At Easter it was just the same, and the fight for the people’s warden was prodigious. But it was at Parliamentary elections that the great tug of war came. The Tory party was then the stronger, and the odds were great against the Progressives, or anything this young enthusiast could do. And what injured his chance of winning the fair young bride did not put him any forrader with the popular cause. When he could steal a clandestine interview in the lovely grounds above the murmuring stream that ground the corn for a starving people, he in such a moment told of his attachment to listening ears. “But,” said she, “why do you torment my dear father on questions which need not come between you and I? If you would only let him alone our union would present no difficulties, but would be as sweet and pleasant as the flowers which adorn these pleasant gardens where we sit. Only the other day he told me never should I have his consent to marry the bitter enemy of his life”; and she whispered with tears, “If I do marry you, I shall have to be cut off from a fond mother and home. Why should you make my young life so full of sorrow, when it might be brimming over with sweetness, joy, and bliss?” Then he answered that all the world was nothing to him. Life would be of no use without the dear object of his heart. He would welcome death rather than her loss. Anything, everything, would he give up to her but his liberty, which must remain, and his principles must prevail. Ask anything but these, and he would strive with all his might to grant, and with all his fervour pray and work for. With these fears and doubts they tore themselves asunder, pledging to meet again, with fond hopes of not always being kept apart.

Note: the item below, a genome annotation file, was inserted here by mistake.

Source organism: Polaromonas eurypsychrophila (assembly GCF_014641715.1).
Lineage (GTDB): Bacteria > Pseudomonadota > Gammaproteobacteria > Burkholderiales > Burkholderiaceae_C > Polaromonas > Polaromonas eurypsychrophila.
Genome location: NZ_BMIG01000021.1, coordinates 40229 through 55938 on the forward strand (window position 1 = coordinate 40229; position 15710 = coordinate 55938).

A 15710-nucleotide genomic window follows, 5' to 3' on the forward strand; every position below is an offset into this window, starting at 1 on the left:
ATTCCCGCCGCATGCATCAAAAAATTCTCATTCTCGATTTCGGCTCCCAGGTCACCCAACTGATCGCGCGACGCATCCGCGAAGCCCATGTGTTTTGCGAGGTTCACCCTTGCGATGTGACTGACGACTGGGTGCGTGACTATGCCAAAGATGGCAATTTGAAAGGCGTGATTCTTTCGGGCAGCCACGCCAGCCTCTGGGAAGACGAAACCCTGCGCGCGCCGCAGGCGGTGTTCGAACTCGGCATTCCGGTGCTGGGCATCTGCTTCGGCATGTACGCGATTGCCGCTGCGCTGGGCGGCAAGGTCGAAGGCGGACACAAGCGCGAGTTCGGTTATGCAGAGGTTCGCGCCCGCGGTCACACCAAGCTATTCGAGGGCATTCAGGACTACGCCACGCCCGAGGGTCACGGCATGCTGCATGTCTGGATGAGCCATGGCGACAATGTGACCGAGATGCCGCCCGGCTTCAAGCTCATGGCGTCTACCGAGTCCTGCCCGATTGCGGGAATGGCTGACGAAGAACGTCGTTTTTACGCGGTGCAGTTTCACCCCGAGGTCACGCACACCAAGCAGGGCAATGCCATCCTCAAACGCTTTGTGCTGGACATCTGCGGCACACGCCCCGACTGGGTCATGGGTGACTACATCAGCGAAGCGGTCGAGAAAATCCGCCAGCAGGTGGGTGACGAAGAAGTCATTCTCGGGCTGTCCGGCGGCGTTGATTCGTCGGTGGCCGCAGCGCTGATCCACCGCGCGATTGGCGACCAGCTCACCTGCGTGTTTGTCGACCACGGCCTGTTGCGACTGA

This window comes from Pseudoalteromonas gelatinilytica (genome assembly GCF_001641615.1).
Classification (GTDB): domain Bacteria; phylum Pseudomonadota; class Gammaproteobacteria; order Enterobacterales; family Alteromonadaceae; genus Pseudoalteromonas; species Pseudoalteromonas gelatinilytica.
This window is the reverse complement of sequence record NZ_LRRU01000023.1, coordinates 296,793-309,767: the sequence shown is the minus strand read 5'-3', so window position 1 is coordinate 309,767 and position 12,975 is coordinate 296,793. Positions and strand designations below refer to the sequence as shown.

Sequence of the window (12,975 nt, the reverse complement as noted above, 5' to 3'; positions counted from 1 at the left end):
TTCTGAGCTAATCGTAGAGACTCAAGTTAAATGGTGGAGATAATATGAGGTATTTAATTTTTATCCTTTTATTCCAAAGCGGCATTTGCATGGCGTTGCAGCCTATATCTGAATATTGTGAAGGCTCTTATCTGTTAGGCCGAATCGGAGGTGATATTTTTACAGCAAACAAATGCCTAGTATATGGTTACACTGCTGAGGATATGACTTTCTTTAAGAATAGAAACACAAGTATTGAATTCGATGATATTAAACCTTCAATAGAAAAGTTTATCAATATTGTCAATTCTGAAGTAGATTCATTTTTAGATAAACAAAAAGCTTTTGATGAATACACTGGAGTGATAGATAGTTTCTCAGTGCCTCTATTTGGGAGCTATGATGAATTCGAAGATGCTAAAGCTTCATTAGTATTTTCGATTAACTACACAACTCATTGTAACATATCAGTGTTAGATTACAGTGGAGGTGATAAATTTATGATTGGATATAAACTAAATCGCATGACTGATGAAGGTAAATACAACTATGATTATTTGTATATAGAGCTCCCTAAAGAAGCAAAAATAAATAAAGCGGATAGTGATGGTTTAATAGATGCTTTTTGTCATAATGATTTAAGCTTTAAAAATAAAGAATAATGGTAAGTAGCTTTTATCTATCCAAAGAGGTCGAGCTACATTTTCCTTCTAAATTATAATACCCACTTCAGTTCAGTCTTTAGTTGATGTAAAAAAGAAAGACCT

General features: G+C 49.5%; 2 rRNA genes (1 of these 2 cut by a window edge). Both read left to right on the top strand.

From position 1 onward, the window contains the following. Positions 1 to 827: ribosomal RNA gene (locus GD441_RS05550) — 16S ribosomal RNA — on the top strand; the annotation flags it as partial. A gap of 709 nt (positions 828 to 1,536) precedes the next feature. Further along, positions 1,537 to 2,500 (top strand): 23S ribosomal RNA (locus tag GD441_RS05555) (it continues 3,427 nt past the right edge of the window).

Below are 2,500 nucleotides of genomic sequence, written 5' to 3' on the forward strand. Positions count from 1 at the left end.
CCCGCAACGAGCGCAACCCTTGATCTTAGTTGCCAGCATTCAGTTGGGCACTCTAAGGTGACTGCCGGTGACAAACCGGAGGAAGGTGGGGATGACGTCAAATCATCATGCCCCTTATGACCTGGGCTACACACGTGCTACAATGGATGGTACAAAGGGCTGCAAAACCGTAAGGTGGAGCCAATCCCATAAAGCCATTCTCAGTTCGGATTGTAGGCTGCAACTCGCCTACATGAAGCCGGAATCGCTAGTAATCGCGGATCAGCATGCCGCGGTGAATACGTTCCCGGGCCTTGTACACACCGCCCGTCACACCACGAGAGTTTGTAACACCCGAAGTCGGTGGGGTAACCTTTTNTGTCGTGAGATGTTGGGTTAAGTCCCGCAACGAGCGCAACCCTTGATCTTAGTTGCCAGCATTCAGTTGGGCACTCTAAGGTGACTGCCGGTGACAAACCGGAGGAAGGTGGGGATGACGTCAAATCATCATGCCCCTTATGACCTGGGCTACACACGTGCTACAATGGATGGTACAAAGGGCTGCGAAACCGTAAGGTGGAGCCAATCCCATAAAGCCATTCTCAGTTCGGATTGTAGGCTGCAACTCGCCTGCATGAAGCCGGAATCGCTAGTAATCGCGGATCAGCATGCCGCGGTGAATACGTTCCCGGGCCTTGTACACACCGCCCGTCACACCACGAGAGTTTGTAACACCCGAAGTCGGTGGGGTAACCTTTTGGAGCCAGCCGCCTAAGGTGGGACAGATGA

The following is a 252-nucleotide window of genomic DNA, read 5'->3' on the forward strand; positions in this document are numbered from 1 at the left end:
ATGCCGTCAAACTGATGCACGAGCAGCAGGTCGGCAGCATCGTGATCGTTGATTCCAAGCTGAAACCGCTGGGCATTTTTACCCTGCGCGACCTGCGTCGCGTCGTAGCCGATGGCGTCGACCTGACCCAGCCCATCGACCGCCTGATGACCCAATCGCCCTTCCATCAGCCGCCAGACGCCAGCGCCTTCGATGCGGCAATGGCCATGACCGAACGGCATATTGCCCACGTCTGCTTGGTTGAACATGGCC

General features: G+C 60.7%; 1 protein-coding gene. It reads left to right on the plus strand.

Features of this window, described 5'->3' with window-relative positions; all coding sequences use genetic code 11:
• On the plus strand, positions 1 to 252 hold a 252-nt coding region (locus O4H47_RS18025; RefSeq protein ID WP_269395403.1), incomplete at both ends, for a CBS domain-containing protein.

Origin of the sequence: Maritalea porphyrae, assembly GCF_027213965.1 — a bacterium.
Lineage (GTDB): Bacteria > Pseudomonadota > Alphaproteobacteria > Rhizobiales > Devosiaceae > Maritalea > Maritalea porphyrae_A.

With many strong resolves the young man vowed to take his bride. The proud father determined that his daughter should never be handed over to the enemy. On this the gentleman felt safe, and here on his own grounds he would triumph. Wait a bit — not so certain, my dear sir! When the warm affection of a. young heart has been given over into the safe keeping of a reciprocal bosom, it is not so easily withdrawn. The resourcefulness that came to hand in such an emergency never fails true and faithful lovers, so these two solemnly pledged themselves (no matter what the consequence) to marry on the first occasion which presented itself, and in such cases Providence invariably comes to the rescue. Early one day the two were united in what was a most happy marriage, for which the father never forgave the son-in-law. In after life he would never go to the house if it were possible for the husband to be there, and I don’t believe the old gentleman ever spoke to him again.
What queer things in life! How curiously sums work out; and what events follow each other in quick succession!
In this case the lady left the hall, and with it greatness and wealth, for honour and the cottage; but the owner of the latter ultimately made it into a mansion for the comfort of his graceful wife and happy children. They lived a charmed life, until death took the dear one away, leaving a vacant spot never to be filled; but the sacred memory of a sainted mother is ever cherished by the son, her girls, and the disconsolate husband.
Where is the romance? Alas! the wealth, hall, lands, mills, and business have all gone from the rich father’s family — not one left to tell the tale; and if it had not been for the despised and rejected son-in-law there would not have been a gleaning left to keep up a remnant of the race.
Slaithwaite Notes: Past and Present (1905) by John Sugden